The art of changing behavior
One of my fellow coaches told me about this guy who was doing fairly well in his life, but still felt that he could not accomplish anything. The reason behind his made-up belief was that one of his parents once told him he would never achieve anything in life when he got bad grades, labeling the son a failure.
This made me thinking, what goes on in a person’s mind when he is labeled by other as under-performer or failure. Mocking a person like this is straight attack on a person’s identity. Every person has a perception of “Who am I?” which is their self-identity. Attack on self-identity is treated as threat, which triggers the fight or flight response from that person, depending on the level of self-confidence.
If the person has high confidence, he jumps into defensive argument and hold on to his behaviors that is criticized. For instance, a boss telling his employee that he is not good enough and the employee firing back. However, a person with low confidence level develops self-doubts and starts questioning his values and capabilities. Just like what happened in the incidence stated above.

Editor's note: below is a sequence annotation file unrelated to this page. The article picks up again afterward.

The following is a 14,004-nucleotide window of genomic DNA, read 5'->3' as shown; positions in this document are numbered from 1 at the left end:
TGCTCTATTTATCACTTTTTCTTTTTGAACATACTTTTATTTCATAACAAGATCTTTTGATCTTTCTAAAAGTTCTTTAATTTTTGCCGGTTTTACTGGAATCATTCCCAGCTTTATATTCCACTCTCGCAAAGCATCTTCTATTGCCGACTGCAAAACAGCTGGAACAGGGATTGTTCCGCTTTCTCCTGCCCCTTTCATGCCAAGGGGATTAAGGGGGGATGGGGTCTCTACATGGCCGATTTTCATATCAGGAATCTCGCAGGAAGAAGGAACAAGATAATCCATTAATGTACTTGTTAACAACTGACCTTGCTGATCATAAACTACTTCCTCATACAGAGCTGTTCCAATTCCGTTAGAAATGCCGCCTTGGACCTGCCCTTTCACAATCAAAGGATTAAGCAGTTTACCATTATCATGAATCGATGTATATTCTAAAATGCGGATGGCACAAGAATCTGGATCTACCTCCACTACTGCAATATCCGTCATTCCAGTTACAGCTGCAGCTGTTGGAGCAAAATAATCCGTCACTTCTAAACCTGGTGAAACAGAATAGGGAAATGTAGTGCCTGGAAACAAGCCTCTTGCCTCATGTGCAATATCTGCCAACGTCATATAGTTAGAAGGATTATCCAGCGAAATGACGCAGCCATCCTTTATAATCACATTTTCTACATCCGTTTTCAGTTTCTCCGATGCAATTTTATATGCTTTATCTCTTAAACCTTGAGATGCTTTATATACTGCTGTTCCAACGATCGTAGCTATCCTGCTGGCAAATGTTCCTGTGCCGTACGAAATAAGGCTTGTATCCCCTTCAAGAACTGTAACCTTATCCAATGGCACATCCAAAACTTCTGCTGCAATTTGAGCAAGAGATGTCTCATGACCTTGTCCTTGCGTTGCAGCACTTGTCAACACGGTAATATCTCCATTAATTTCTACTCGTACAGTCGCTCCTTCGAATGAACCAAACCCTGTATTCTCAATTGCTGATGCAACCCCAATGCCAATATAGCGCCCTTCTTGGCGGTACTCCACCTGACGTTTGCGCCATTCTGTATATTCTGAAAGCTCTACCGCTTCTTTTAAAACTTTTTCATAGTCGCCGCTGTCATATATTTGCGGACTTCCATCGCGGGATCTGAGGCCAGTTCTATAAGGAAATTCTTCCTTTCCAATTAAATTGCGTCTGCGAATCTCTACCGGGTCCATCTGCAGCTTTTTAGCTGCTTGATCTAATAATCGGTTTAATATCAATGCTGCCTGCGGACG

In either case the objective of having the person change or improve his behavior remains unfulfilled.
When a person’s perception about his identity gets changed, they start redefining their values according to the enforced identity, develop a skill set to support those values, adopt behaviors to express that skill set and find or create an environment to be able to express those behaviors. If the new perceived identity is negative, its catastrophic affects reaches the environment.
On the other hand, if we criticize only the specific behavior of a person and not the person themself, it will ensure that their identity and self-esteem remain unhurt. People are more likely to correct their behavior, if they feel appreciated as a person, and made to realize that the amendment in behavior will align better with their identity.
Whenever you have an intent of changing or improving someone’s behavior, just remember that there is a thin line between constructively criticizing an action and demeaning a person. We need to make sure that we do not cross that line.
When you criticize me, I intuitively dig in to defend myself, however when you accept me like I am, I suddenly am willing to change. -Carl Rogers
This article first appeared at https://bit.ly/2ucbmXi